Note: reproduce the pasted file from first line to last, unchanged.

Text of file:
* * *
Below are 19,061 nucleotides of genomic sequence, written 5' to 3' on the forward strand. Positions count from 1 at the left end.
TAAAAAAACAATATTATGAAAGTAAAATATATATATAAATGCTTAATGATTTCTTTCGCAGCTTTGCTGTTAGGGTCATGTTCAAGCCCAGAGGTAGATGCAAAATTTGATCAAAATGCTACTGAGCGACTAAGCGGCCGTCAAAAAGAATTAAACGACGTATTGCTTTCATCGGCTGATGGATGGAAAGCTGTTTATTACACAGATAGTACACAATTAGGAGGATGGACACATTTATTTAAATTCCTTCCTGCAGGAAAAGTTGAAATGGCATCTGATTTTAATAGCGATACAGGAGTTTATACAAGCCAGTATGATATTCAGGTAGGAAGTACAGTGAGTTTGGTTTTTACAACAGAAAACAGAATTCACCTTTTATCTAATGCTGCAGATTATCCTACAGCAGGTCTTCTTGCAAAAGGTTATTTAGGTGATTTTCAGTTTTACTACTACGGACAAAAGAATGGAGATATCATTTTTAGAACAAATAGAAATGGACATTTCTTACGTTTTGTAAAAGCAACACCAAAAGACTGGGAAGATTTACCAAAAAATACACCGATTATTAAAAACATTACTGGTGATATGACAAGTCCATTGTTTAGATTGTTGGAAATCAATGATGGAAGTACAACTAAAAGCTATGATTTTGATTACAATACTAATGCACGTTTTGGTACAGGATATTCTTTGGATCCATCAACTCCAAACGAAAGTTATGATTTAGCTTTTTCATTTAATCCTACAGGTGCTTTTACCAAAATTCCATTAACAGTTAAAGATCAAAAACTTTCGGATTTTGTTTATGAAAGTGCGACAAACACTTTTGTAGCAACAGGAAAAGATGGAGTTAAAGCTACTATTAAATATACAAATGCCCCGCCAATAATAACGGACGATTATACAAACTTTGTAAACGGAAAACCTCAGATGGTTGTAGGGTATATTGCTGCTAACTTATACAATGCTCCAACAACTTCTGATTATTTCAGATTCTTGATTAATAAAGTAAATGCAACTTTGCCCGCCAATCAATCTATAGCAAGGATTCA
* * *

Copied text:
Below are 19,061 nucleotides of genomic sequence, written 5' to 3' on the forward strand. Positions count from 1 at the left end.
TAAAAAAACAATATTATGAAAGTAAAATATATATATAAATGCTTAATGATTTCTTTCGCAGCTTTGCTGTTAGGGTCATGTTCAAGCCCAGAGGTAGATGCAAAATTTGATCAAAATGCTACTGAGCGACTAAGCGGCCGTCAAAAAGAATTAAACGACGTATTGCTTTCATCGGCTGATGGATGGAAAGCTGTTTATTACACAGATAGTACACAATTAGGAGGATGGACACATTTATTTAAATTCCTTCCTGCAGGAAAAGTTGAAATGGCATCTGATTTTAATAGCGATACAGGAGTTTATACAAGCCAGTATGATATTCAGGTAGGAAGTACAGTGAGTTTGGTTTTTACAACAGAAAACAGAATTCACCTTTTATCTAATGCTGCAGATTATCCTACAGCAGGTCTTCTTGCAAAAGGTTATTTAGGTGATTTTCAGTTTTACTACTACGGACAAAAGAATGGAGATATCATTTTTAGAACAAATAGAAATGGACATTTCTTACGTTTTGTAAAAGCAACACCAAAAGACTGGGAAGATTTACCAAAAAATACACCGATTATTAAAAACATTACTGGTGATATGACAAGTCCATTGTTTAGATTGTTGGAAATCAATGATGGAAGTACAACTAAAAGCTATGATTTTGATTACAATACTAATGCACGTTTTGGTACAGGATATTCTTTGGATCCATCAACTCCAAACGAAAGTTATGATTTAGCTTTTTCATTTAATCCTACAGGTGCTTTTACCAAAATTCCATTAACAGTTAAAGATCAAAAACTTTCGGATTTTGTTTATGAAAGTGCGACAAACACTTTTGTAGCAACAGGAAAAGATGGAGTTAAAGCTACTATTAAATATACAAATGCCCCGCCAATAATAACGGACGATTATACAAACTTTGTAAACGGAAAACCTCAGATGGTTGTAGGGTATATTGCTGCTAACTTATACAATGCTCCAACAACTTCTGATTATTTCAGATTCTTGATTAATAAAGTAAATGCAACTTTGCCCGCCAATCAATCTATAGCAAGGATTCA